Different atoms have different energy levels for the electrons — think of it as more or less spacing vertically between steps in a staircase — so the energy emitted is different, resulting in different colors emitted. That’s why we see green, red, purple… they come mostly from oxygen and nitrogen in the air. So as the magnetic field fluctuates, the particles are sent shooting down in different places, giving the appearance of motion while the atoms themselves don’t move.
The physics is complex and interesting, but the beauty of these lights is, to use another term, magical. Not in the fantasy sense, but in the sense of the emotional response we have to them. They are simply breathtaking in these videos, and are a wonderful by-product of our tempestuous Sun.
Tip o’ the lens cap to sunspotter.
The solar storm that impacted Earth Tuesday produced a lot of auroral activity, though it’s hard to say if it was really that much stronger than usual. Still, any aurora is better than none… and I have two videos to show you!
The first was taken on January 22, and shows the effects of an earlier wave of subatomic particles spat out by the Sun. It was made in Birtavarre, Norway by Ørjan Bertelsen, who put together 1600 exposures to make it:
It’s amazing to get the three-dimensional effect as the sheets of glowing atmospheric molecules pass overhead, and you’re seeing them nearly edge-on. And I love picking out familiar constellations in videos like that; did you see Leo, Gemini, Cancer, and Taurus?
The second video was shot in Abisko National Park, Sweden, by Chad Blakley, and all I can think of as I watch it is how cold those people must have been!
As I mentioned in a radio interview on Tuesday, I’ve never seen a bright aurora. Once in Maryland I saw a reddish glow to the extreme north during a particularly big display, but that’s really about it. Someday, though, I’ll get a chance. As the Sun gets more active over the next two years I may very well finally see these magnificent light shows. After writing about them so much, I think I’ve earned it.
Tip o’ the parka hood to John Markus Bjørndalen.
– The Sun aims a storm right at Earth: expect aurorae tonight!
– Will you see the lights tonight?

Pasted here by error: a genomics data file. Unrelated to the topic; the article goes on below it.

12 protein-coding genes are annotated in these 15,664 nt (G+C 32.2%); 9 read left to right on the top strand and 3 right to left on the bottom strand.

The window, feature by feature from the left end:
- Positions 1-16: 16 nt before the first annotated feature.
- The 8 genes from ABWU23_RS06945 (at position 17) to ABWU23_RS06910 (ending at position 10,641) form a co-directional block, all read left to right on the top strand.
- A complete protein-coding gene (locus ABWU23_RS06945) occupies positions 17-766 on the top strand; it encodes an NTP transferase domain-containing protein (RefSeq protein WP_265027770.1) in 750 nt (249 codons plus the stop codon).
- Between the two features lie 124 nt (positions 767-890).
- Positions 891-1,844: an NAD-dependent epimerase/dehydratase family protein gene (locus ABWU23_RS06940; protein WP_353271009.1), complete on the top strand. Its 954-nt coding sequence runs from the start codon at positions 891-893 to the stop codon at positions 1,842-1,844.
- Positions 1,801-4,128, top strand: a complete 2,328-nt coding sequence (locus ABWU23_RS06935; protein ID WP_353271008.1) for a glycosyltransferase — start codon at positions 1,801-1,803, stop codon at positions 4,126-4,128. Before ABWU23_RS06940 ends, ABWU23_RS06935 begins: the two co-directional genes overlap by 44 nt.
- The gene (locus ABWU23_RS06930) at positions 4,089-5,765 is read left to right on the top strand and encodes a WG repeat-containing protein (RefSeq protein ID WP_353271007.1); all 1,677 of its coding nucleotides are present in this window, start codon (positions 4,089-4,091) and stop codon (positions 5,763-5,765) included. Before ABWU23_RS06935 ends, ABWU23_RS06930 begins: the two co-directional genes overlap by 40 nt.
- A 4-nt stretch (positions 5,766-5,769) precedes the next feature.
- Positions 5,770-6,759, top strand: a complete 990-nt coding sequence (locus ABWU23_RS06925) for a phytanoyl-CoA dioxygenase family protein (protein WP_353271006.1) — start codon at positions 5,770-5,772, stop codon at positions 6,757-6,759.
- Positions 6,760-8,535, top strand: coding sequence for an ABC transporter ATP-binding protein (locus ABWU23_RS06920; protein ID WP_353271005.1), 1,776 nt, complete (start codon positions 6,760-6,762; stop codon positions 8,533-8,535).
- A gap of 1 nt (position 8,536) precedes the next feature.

– Time lapse: The Aurora
– JAW DROPPING Space Station time lapse!
– Stunning Finnish aurora time lapse
The solar storm that erupted from the Sun yesterday reached the Earth today at about 15:00 UTC (10:00 a.m. Eastern US time). The wave of subatomic particles has been impacting the Earth’s magnetic field, and we’re starting to see some auroral activity:
Isn’t that lovely? That was taken at 18:00 UTC today from a webcam in Abisko, Sweden. Can you see the handle of the Big Dipper right below the green curtain? [More aurora webcam sites are listed below.]
The two biggest questions I’m getting on Twitter and Google+ are 1) is there any danger to this storm, and b) can I see the aurora from [my location]?
First, no, we’re not in any danger from this event. Even though it sounds terrifying — an explosion the equivalent of billions of nuclear weapons launching hundreds of millions of tons of subatomic particles Earthward at speeds of million of kilometers per hour! — we’re pretty well protected down here on the surface. The Earth’s magnetic field catches the particles, and most of those get dumped harmlessly in our upper atmosphere. That can create the aurora displays, but won’t dose everyone with radiation and give them superpowers.
Sorry. [UPDATE (19:00 UTC): a ground current surge was reported in Sweden, but so far that’s the only physical impact I’ve heard of.]
But the aurorae are pretty cool, and that brings us to the second question. The answer depends on where you are, and when it’s dark out. As I write this, activity is on the rise. Here are some live webcams for aurorae, some of which are showing spectacular activity! Note they only show views when it’s nighttime locally:
As for seeing them wherever you are, that’s tough to say. The Geophysical Institute has a map showing predicted activity for North America, for example, and NOAA’s Space Weather Prediction Center has a continuously updated map showing auroral activity for both hemispheres. Universe Today has a guide on how to see the aurorae, and Astronomy magazine has a discussion of aurorae, too.
I’m getting conflicting info on potential aurorae tonight; the webcams in Scandinavia listed above are showing strong (and gorgeous) activity, but the prediction for Canada and the US appear moderate at best. But don’t let that discourage you! If you have clear skies, go outside once it’s good and dark and take a look. Even if there’s no aurora, you can see Venus and the thin crescent Moon to the west right after sunset, and that’s always a plus. And if things perk up, you might get a nice light show to the north, too!